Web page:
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Screenplay Analysis

Raiders of the Lost Ark: An Analysis
Screenplay by: Lawrence Kasdan
Story by: George Lucas and Philip Kaufman

By Glenn Bossik

Lawrence Kasdan's screenplay of "Raiders of the Lost Ark" ( ) uses a hybrid form of storytelling that combines the cliffhanger style of serial adventure films with the primary storytelling component of Greek mythology, the curse.

Serial films are composed of several parts, each part shown on a separate day and ending in a cliffhanger, a dangerous situation that could kill the hero if he can't escape. In the beginning of the next part of the serial, he escapes.

In Greek mythology, the hero is doomed to repeat a dangerous pattern of behavior as a result of a curse invoked by the gods.

In "Raiders," the hero, Archaeologist Indiana Jones, gets into numerous cliffhanger-style escape and rescue situations while fighting with Nazi soldiers for possession of the Ark of the Covenant, an ancient chest that contains the Ten Commandments and is said to be cursed with deadly, God-like powers.

The cliffhangers Indy must endure result from a curse that fills men with greed, making them fight with each other to possess the power of the Ark. For example, in Act I, Indy and his colleague, Marcus, meet with two Army Intelligence officers and tell them that in ancient times, the Egyptians invaded Jerusalem and took the Ark from the Hebrews. Indy re-enacts this same dangerous, greedy pattern of behavior by fighting Hitler's Nazi soldiers for the Ark.

Each time Indy fights with the Nazis during his quest for the Ark, he is forced to escape from death at their hands and rescue his lover, Marion, daughter of his mentor, Archaeologist Abner Ravenwood.

The fights resemble serial adventure films and help develop the character of Indy and Marion.

Every time Indy endangers himself to save Marion, we get to re-experience those adventure films and learn more about Indy's turbulent relationship with her.

When he travels to Marion's saloon in Nepal, she is angry that he ended their relationship because of her father, Abner, the man who taught Indy about archaeology. Initially, she refuses to give him her father's artifact, the headpiece of the Staff of Ra, a medallion needed to find the location of the Lost Ark. But, when several Nazi soldiers grab her and threaten to kill her for it, Indy rescues her, putting himself in peril. He must then escape from the soldiers, who hold him at gunpoint.

When he succeeds, Marion agrees to give him the headpiece and become his partner in the search for the Ark.


This partnership results in Marion constantly being put in harm's way and Indy constantly having to risk his life to rescue her. So, each time they must perform another task that will help them find the Ark, they encounter obstacles that are depicted as serial adventures.

In "Raiders," the dialogue supplements the visuals in these adventures and maintains the fast pace of the story, quickly providing us with information that would take too long to show visually. For instance, after leaving Marion's saloon in Nepal, Indy and Marion travel to Cairo, Egypt, and meet with Indy's friend, Sallah.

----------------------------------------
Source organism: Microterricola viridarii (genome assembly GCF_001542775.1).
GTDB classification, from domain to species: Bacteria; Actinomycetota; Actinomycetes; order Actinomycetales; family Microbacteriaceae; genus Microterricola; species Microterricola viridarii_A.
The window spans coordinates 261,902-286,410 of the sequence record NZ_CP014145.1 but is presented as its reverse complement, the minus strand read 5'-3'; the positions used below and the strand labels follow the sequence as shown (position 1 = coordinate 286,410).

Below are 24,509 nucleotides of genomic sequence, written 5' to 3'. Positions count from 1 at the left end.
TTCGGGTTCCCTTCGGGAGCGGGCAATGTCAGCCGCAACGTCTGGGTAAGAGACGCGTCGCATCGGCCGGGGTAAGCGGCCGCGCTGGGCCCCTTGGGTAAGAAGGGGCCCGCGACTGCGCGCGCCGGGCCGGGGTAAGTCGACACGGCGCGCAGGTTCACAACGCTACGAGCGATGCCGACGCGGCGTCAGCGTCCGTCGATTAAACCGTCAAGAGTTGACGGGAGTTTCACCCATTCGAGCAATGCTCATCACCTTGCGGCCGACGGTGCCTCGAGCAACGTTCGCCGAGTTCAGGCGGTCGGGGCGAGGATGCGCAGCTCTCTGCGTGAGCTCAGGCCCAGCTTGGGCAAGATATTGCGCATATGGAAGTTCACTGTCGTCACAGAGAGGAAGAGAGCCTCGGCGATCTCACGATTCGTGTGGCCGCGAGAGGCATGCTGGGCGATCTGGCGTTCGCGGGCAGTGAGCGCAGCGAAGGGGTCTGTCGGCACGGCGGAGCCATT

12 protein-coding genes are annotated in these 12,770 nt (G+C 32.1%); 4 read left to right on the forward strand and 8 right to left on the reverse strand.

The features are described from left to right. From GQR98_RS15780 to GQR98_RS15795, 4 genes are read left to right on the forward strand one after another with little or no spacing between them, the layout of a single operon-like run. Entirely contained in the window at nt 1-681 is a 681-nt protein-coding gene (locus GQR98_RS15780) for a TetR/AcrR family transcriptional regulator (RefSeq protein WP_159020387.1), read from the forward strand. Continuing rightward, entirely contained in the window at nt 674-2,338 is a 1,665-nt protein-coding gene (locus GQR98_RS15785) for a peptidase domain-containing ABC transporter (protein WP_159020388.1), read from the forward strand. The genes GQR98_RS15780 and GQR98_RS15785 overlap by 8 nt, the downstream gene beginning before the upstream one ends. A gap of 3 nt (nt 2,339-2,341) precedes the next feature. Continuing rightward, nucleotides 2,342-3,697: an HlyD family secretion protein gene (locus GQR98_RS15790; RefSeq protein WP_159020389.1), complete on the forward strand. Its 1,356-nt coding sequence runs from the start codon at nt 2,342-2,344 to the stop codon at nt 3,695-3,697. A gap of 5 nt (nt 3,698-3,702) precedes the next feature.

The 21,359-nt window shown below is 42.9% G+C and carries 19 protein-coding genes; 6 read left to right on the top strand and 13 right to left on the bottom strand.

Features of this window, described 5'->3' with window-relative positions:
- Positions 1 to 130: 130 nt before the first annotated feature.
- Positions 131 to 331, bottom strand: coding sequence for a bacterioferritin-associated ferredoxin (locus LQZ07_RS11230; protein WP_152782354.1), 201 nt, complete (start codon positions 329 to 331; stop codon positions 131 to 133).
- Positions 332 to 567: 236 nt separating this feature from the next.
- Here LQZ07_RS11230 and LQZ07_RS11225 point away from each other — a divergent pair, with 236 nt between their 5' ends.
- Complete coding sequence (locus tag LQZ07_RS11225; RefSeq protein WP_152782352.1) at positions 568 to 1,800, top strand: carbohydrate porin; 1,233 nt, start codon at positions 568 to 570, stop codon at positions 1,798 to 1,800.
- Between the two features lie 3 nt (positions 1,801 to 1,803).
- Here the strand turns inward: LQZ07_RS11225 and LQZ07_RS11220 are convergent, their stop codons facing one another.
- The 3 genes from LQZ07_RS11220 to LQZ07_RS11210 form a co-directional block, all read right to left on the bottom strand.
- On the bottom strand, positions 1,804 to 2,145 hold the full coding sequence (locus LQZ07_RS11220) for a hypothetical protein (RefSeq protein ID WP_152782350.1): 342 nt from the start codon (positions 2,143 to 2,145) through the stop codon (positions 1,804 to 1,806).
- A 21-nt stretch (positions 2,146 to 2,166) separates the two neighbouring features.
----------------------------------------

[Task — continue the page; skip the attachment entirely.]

The ensuing discussion between Indy and Sallah reveals that the Nazis have been excavating a nearby location in Egypt and have found the map room, an underground chamber where the headpiece of the Staff of Ra is used to find the location of the Ark.

So, we aren't shown the discovery of the map room. We are told about it instead. For that reason, the fast pace of "Raiders of the Lost Ark" is maintained and the plot moves forward effortlessly.

The plot of "Raiders" shows that in a well-written screenplay, character and story structure can be combined. In Act III, this combination is exemplified by a scene in which Indy threatens to blow up the Ark if Marion is not set free by Belloq, a French archaeologist who helped the Nazis find the Ark and took her as his hostage.

At the end of the scene, Indy surrenders to the Nazis rather than destroy an archaeological treasure he has wanted to find for his entire career. This surrender reveals his primary character flaw--greed--and results in Indy and Marion being captured by the Nazis and being tied to a pole facing Belloq, who is about to open the deadly Ark.

Once again, Indy must escape certain death and bring Marion to safety. He is involved in yet another cliffhanger, an element of story structure linked to his character flaw, greed.

The cliffhanger becomes part of the climax of the story, a climax in which Indy saves Marion from death by telling her to close her eyes when Belloq opens the Ark for the Nazi soldiers standing in front of him. The Angel of Death flies out of the open Ark and destroys Belloq and the soldiers with fire and bolts of lightening.

The resolution of "Raiders" defines the theme of the story. The theme is that greedy men won't be allowed to possess the Ark, an object cursed by the deadly power of God and much too powerful for any man to possess indefinitely.

Indiana Jones's quest for the Ark is resolved when two Army Intelligence officers who sent him on that quest inform him that he will no longer have access to the Ark. They have sent the Ark to a huge U.S. Government warehouse in a nondescript crate and buried that crate amongst thousands of other similar crates.

Example of screenplay coverage for Raiders of the Lost Ark

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